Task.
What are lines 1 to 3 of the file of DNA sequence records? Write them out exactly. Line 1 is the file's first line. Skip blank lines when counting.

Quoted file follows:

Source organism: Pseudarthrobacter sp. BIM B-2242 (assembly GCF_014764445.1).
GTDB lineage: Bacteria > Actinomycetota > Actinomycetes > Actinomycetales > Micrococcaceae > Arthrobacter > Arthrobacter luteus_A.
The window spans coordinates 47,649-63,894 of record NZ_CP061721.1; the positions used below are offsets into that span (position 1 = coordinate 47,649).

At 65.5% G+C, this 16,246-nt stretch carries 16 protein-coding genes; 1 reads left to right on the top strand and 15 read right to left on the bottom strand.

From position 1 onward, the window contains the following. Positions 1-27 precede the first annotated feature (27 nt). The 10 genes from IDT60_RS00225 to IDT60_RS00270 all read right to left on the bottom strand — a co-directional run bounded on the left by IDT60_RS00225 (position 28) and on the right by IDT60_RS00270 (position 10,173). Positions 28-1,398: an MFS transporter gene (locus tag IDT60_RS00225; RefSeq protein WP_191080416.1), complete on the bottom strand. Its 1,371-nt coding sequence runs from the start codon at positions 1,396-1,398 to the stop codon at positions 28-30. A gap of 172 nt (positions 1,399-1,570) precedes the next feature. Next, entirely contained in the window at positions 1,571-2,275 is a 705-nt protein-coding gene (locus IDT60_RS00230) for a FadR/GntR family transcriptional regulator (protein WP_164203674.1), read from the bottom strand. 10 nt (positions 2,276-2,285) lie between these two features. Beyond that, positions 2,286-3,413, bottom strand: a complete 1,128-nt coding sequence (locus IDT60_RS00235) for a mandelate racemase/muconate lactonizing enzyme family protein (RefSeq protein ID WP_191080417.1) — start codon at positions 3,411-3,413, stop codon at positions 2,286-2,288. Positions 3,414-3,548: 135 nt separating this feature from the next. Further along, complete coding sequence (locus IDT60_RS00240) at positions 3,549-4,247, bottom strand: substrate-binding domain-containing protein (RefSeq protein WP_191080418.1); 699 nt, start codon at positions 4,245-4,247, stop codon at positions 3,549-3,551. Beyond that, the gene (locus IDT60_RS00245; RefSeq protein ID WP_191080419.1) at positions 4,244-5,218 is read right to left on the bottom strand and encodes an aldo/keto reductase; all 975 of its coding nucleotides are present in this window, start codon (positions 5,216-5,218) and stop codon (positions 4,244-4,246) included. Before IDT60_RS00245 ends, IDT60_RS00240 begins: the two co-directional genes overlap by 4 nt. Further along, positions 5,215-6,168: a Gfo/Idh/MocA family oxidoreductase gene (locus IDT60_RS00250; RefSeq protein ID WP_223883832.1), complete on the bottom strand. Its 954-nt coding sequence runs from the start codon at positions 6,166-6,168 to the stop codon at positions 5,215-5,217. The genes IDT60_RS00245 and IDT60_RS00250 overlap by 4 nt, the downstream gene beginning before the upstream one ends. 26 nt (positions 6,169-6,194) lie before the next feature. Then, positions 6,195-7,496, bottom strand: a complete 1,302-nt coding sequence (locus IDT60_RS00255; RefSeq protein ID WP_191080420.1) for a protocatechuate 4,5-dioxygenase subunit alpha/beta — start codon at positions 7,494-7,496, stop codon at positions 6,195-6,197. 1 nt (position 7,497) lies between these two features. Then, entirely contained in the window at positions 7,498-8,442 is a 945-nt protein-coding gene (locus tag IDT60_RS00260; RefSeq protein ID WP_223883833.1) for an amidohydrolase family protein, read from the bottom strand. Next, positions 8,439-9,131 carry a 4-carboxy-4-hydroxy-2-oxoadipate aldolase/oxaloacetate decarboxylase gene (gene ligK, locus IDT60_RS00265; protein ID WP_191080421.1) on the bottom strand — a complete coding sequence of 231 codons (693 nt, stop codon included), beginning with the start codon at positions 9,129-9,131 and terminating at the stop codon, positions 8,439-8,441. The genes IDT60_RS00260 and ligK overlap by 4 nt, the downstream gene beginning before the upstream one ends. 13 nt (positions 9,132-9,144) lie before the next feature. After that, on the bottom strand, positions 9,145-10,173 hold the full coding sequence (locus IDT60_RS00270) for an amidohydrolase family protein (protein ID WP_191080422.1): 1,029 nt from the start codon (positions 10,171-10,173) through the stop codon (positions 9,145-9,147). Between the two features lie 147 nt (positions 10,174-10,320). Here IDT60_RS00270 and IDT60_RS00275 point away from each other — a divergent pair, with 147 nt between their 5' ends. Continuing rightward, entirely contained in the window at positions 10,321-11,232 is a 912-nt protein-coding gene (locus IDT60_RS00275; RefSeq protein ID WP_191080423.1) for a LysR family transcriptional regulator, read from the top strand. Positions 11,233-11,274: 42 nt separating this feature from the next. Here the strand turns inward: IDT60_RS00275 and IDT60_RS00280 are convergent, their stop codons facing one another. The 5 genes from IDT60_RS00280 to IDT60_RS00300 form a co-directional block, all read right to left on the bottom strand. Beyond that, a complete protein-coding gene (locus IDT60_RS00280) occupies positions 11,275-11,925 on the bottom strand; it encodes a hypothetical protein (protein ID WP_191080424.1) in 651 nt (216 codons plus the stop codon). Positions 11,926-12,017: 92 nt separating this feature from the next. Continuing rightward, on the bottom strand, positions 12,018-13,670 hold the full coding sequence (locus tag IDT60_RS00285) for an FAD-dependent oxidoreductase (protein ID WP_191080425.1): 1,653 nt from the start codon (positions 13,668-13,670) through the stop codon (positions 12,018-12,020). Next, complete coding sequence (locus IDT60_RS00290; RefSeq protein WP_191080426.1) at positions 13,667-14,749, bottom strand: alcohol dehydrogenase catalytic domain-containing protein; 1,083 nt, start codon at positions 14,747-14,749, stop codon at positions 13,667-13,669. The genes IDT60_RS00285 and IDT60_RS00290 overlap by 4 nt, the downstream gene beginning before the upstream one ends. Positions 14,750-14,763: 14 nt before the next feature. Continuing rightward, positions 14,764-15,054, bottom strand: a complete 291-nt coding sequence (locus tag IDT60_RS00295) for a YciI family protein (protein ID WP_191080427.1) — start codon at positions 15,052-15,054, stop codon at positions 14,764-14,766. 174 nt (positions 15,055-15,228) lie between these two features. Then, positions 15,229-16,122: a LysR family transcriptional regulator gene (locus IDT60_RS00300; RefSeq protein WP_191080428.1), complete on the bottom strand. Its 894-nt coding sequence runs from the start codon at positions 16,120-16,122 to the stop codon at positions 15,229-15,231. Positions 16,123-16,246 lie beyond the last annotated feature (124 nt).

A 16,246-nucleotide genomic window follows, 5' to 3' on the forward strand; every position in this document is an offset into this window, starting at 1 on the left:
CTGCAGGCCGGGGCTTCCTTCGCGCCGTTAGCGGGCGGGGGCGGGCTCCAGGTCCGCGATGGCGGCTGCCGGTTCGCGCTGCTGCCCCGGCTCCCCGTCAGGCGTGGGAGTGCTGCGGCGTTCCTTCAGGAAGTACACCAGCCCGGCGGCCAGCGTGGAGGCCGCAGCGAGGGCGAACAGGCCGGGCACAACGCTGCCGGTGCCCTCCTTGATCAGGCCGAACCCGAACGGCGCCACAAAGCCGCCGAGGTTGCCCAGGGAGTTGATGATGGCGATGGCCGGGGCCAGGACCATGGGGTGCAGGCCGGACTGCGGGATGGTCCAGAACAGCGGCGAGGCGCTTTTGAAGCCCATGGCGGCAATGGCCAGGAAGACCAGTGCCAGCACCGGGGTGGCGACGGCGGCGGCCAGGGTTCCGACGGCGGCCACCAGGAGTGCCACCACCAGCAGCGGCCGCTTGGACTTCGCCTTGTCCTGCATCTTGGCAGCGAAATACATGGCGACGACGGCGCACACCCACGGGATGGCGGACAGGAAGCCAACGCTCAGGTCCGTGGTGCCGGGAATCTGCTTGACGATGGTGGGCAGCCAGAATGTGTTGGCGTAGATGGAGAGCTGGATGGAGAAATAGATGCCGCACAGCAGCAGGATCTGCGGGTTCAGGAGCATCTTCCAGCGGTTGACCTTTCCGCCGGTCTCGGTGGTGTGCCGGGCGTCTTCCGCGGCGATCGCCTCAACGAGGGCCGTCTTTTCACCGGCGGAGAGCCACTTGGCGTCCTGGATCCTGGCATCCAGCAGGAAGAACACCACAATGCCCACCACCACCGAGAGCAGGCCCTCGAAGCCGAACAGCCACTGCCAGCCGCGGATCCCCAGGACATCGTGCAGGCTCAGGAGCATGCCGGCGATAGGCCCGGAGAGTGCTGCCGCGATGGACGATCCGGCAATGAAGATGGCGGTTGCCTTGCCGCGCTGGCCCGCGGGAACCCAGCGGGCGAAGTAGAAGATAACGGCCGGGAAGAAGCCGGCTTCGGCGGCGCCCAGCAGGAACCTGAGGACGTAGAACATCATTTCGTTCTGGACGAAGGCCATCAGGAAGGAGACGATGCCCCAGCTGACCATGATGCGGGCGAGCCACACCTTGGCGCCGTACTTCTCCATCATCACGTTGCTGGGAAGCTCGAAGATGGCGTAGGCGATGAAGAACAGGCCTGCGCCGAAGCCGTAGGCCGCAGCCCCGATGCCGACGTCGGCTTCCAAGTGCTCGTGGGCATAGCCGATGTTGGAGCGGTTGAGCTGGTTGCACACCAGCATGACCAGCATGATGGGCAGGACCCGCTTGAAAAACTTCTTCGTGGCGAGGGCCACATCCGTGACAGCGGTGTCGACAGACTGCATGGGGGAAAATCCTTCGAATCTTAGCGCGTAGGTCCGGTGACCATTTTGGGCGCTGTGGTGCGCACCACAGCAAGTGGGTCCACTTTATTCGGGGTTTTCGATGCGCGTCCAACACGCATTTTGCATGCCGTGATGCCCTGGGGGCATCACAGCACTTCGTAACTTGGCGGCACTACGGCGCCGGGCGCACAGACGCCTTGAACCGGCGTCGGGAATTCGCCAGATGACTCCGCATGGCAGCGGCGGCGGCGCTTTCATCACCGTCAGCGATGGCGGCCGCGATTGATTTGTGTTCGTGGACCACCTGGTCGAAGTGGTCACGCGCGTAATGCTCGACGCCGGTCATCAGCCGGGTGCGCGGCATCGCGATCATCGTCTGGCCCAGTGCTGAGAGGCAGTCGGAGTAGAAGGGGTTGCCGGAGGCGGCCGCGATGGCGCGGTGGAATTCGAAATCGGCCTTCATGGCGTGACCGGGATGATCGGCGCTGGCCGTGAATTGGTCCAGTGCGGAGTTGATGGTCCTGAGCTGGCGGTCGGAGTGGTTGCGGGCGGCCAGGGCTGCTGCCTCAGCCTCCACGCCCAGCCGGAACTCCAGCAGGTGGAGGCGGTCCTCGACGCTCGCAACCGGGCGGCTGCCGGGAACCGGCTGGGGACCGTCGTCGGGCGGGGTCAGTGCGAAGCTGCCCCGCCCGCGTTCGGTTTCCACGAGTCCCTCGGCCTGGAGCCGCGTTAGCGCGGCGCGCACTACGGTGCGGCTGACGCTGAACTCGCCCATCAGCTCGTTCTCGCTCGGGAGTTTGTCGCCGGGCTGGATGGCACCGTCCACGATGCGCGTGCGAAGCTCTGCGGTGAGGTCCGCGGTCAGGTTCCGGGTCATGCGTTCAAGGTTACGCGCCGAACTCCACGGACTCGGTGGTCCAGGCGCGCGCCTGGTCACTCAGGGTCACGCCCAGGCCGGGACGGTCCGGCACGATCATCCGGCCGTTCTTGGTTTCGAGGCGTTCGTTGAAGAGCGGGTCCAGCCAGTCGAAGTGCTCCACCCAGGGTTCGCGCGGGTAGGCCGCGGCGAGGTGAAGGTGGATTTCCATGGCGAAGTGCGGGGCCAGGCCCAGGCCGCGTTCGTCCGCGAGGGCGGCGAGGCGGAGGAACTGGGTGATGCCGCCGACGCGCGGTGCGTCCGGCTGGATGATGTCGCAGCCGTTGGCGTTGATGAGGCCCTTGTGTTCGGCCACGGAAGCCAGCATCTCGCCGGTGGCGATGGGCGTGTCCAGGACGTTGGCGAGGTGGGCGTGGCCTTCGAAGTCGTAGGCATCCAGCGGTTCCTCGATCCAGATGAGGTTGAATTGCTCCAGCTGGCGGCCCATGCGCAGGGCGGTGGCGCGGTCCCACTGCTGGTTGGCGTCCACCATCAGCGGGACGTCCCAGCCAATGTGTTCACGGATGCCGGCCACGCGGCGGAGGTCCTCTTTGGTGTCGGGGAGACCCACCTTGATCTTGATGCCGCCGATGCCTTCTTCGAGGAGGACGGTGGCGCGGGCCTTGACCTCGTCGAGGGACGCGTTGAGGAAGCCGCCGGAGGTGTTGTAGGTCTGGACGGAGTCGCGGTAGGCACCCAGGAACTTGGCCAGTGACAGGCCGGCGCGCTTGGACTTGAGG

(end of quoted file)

Source organism: Pseudarthrobacter sp. BIM B-2242 (assembly GCF_014764445.1).
GTDB lineage: Bacteria > Actinomycetota > Actinomycetes > Actinomycetales > Micrococcaceae > Arthrobacter > Arthrobacter luteus_A.
The window spans coordinates 47,649-63,894 of record NZ_CP061721.1; the positions used below are offsets into that span (position 1 = coordinate 47,649).